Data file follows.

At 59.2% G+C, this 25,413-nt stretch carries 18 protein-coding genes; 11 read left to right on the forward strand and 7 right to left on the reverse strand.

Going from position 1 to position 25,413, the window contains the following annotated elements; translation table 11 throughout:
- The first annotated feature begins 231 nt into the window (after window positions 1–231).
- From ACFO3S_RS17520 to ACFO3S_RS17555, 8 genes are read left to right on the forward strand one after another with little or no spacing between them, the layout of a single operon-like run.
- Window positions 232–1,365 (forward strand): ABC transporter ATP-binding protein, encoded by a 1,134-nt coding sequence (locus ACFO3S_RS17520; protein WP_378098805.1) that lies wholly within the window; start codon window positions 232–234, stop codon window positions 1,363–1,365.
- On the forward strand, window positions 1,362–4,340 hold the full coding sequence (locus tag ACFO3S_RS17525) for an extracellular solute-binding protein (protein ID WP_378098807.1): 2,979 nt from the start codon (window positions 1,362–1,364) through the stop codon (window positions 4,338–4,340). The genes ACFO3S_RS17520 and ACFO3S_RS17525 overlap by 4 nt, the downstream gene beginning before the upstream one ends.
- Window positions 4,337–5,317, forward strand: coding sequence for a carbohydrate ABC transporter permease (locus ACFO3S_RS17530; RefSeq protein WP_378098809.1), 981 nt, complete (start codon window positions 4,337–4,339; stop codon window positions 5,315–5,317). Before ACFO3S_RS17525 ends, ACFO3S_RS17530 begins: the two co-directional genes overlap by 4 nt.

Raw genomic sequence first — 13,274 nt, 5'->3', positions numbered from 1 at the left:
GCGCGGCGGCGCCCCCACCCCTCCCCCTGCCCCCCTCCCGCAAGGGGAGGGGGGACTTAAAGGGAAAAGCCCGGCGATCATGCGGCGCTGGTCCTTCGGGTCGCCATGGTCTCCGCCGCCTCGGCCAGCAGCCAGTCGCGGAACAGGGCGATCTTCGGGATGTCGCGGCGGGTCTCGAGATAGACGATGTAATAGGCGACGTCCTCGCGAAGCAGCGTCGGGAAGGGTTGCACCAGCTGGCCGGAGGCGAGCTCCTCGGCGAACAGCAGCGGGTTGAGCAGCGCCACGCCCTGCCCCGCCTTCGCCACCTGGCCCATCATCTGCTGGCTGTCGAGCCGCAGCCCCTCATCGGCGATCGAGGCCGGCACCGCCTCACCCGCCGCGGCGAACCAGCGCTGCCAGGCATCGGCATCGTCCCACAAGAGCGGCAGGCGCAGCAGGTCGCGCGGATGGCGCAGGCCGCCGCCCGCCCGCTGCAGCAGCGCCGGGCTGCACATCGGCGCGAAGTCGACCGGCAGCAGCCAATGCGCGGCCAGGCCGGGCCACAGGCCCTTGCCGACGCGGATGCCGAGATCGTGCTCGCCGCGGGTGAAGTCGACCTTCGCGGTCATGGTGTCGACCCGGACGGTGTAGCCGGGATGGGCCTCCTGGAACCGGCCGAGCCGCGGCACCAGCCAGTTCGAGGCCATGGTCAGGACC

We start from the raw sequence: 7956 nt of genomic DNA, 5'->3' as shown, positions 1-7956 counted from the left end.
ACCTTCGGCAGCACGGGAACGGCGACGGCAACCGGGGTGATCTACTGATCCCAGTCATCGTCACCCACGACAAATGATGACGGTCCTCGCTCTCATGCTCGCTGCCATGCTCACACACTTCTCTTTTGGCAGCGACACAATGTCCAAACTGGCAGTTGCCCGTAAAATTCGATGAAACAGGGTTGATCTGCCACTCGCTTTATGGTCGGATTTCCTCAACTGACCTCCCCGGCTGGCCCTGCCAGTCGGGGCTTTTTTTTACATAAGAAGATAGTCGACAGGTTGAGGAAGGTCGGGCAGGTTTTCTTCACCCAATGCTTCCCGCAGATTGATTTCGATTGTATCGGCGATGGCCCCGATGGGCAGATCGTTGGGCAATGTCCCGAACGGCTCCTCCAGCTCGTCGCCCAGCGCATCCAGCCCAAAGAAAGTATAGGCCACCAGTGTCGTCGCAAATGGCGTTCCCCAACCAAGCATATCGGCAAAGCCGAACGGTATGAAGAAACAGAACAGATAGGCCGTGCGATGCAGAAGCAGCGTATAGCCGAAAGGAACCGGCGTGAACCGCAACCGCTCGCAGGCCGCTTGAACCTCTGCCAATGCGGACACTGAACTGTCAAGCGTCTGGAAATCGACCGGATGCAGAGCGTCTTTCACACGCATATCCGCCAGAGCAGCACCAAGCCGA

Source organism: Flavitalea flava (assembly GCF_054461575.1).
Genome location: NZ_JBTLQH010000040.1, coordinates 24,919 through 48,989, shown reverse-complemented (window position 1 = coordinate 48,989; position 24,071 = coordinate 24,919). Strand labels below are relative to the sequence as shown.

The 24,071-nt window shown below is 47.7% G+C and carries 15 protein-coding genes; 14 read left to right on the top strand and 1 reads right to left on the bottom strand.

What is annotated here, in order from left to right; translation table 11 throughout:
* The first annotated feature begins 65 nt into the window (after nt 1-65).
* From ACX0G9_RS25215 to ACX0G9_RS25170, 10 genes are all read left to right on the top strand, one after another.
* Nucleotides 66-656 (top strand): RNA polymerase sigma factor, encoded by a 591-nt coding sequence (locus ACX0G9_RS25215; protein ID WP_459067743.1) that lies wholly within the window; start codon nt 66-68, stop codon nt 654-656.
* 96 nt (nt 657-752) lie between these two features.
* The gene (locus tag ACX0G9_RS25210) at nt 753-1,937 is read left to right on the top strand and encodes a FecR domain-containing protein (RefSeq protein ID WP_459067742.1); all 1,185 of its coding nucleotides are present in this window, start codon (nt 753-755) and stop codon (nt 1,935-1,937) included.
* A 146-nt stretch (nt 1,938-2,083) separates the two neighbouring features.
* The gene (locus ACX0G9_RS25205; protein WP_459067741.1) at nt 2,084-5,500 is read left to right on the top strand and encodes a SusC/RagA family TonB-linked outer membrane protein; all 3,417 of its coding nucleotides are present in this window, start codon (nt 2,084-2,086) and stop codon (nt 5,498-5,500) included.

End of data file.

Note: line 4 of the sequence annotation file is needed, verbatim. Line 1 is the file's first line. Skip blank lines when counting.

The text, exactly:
- From ACFO3S_RS17520 to ACFO3S_RS17555, 8 genes are read left to right on the forward strand one after another with little or no spacing between them, the layout of a single operon-like run.